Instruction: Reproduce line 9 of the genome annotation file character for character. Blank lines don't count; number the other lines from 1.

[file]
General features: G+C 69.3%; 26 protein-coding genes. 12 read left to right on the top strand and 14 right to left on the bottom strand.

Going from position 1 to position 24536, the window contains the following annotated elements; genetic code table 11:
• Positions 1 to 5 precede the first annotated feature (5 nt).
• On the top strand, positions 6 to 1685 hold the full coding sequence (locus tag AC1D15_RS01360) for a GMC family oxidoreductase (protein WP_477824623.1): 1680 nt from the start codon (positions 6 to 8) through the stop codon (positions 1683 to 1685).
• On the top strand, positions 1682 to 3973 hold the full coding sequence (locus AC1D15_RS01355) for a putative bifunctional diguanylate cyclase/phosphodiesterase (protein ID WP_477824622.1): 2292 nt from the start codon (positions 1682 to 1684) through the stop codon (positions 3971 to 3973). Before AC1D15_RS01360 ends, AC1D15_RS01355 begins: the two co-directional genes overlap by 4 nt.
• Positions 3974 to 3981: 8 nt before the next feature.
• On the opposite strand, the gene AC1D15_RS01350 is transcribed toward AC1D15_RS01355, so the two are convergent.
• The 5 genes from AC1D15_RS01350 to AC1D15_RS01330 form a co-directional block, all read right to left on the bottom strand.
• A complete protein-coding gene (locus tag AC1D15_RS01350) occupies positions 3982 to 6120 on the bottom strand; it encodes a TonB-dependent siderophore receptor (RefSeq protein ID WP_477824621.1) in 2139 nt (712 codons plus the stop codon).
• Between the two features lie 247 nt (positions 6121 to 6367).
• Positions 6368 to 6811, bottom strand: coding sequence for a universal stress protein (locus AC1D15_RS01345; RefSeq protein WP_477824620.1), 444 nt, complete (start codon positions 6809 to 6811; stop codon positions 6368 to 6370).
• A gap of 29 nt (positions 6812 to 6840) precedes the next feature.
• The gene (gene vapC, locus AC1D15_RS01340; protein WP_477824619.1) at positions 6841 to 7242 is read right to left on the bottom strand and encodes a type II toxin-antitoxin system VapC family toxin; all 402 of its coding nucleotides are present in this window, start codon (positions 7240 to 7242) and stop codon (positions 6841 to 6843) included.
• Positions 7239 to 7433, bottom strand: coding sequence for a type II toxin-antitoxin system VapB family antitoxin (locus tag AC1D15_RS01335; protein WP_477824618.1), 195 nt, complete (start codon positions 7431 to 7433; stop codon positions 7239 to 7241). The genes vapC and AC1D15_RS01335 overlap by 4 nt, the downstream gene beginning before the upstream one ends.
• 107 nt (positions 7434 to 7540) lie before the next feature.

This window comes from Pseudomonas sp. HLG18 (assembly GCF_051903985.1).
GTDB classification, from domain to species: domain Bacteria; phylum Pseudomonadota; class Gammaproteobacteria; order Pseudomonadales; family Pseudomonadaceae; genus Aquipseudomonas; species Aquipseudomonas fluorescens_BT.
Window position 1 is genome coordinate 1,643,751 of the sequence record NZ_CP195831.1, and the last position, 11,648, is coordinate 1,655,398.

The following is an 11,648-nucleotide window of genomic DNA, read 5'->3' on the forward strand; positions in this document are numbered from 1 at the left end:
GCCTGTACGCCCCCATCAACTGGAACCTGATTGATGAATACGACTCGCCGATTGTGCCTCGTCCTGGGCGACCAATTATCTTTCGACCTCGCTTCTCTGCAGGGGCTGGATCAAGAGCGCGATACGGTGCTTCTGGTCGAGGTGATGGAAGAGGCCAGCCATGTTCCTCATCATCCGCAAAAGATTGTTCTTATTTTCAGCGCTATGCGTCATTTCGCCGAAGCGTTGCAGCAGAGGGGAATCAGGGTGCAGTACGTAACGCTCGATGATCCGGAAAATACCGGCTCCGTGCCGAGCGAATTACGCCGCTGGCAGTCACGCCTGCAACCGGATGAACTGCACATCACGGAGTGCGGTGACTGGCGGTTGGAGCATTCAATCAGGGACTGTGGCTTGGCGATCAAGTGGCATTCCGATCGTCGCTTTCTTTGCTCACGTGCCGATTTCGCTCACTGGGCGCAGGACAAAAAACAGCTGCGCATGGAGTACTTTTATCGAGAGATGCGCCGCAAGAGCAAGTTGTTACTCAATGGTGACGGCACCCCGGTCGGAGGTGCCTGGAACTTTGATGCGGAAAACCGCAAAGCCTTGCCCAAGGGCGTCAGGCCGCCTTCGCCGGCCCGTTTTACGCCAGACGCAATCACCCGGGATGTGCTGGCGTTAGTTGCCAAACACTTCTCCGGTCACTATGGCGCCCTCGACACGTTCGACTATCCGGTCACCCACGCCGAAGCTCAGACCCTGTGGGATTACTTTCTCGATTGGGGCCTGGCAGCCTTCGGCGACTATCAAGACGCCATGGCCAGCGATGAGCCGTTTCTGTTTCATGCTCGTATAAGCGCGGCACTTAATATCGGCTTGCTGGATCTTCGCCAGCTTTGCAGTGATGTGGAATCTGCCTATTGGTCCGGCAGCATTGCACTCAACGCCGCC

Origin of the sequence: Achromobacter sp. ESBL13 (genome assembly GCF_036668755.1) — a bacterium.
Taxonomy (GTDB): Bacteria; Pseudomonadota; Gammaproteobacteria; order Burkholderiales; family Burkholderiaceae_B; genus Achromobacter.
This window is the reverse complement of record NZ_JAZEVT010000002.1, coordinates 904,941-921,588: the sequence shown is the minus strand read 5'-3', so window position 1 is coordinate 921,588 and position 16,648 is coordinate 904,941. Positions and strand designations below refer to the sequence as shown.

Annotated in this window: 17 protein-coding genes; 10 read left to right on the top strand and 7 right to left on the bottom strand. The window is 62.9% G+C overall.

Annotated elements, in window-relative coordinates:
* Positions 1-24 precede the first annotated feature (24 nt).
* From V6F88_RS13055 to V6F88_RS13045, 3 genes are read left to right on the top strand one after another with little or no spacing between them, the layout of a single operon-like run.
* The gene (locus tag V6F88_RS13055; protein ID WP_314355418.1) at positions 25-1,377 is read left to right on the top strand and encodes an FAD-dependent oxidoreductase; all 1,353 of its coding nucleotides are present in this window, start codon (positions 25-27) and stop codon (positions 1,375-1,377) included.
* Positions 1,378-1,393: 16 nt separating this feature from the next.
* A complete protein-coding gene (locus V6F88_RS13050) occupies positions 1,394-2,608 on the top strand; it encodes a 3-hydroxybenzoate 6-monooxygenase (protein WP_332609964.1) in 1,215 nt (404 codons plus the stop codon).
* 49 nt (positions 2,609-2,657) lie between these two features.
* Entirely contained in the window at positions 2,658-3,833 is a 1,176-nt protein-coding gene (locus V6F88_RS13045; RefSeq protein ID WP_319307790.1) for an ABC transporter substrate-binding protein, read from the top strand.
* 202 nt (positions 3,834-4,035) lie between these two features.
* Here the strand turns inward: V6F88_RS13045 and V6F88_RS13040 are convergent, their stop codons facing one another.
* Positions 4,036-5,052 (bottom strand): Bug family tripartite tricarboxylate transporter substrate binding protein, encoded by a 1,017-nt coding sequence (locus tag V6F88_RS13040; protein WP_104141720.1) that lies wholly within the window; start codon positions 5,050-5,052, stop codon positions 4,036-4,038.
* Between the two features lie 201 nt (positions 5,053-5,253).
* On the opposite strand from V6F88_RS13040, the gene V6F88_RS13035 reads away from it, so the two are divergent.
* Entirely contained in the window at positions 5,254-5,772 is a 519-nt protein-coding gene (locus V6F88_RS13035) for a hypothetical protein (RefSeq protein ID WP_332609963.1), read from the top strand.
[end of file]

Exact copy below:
• A complete protein-coding gene (locus tag AC1D15_RS01350) occupies positions 3982 to 6120 on the bottom strand; it encodes a TonB-dependent siderophore receptor (RefSeq protein ID WP_477824621.1) in 2139 nt (712 codons plus the stop codon).